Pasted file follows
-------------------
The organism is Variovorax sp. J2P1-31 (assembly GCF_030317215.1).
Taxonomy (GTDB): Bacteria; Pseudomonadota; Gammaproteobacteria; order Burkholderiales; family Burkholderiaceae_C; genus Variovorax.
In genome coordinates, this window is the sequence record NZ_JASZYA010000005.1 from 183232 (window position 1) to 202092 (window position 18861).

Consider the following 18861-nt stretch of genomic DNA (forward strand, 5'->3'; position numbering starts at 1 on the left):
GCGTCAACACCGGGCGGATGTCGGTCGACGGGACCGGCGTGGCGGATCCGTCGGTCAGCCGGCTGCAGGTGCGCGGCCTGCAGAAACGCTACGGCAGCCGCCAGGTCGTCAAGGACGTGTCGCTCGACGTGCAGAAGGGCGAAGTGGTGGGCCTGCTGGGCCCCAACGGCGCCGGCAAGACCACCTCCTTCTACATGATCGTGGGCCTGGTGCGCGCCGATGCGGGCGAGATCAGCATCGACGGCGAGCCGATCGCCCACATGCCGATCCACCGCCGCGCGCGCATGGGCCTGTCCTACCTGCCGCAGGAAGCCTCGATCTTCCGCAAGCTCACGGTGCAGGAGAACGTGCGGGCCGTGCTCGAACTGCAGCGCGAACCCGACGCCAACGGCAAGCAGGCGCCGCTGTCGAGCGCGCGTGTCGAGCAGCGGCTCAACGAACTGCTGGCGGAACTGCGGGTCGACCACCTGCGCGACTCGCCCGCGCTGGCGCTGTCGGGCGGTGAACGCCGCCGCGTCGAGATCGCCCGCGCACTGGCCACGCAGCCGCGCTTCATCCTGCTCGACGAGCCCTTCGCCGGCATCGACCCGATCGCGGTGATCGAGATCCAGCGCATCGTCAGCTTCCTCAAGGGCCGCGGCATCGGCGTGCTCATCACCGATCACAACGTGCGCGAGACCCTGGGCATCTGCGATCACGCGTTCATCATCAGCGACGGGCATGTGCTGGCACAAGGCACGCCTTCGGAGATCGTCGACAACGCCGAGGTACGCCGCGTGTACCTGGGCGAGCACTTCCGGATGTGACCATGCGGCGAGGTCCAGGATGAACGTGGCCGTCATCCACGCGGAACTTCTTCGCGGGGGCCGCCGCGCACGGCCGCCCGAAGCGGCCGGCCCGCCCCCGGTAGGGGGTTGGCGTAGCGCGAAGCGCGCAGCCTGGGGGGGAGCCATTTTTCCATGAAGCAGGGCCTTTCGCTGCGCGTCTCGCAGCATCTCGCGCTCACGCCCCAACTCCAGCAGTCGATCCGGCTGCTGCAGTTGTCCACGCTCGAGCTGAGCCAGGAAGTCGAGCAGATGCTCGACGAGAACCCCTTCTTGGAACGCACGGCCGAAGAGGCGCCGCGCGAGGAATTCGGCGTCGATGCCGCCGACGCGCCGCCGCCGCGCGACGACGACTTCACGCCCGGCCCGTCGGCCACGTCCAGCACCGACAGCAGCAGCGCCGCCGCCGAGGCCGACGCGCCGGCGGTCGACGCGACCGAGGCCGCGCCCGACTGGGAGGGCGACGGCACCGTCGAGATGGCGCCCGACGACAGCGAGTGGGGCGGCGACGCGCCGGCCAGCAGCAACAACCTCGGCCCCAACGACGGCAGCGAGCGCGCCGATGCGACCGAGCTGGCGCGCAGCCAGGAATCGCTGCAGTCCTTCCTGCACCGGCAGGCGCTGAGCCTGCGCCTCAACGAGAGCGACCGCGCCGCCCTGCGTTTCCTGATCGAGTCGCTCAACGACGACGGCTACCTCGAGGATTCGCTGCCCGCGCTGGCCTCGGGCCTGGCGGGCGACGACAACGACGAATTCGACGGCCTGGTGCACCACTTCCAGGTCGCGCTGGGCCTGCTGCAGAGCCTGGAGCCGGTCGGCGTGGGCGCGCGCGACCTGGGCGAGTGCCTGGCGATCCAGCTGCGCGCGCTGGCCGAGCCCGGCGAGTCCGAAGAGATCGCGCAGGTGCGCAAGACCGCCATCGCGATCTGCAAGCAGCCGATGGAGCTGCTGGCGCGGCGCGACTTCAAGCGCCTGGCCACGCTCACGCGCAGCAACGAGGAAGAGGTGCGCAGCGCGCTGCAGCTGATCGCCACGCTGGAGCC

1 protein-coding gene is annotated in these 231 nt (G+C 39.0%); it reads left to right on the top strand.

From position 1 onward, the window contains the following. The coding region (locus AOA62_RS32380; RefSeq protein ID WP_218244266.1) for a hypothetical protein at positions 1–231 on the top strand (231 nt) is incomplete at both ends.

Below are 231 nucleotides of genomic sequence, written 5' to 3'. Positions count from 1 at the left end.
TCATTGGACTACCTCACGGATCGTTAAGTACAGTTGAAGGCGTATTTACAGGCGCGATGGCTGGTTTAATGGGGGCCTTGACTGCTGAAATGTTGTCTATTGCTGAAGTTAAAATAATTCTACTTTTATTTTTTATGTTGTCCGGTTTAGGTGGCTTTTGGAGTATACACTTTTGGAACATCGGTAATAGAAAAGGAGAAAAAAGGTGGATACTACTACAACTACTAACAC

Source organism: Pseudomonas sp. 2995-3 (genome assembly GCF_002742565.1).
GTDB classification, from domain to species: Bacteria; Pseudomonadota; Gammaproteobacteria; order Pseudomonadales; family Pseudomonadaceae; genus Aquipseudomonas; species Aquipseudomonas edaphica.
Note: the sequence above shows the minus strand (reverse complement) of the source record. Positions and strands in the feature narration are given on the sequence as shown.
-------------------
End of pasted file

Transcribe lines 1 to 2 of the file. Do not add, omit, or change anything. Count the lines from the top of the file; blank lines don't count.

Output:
The organism is Variovorax sp. J2P1-31 (assembly GCF_030317215.1).
Taxonomy (GTDB): Bacteria; Pseudomonadota; Gammaproteobacteria; order Burkholderiales; family Burkholderiaceae_C; genus Variovorax.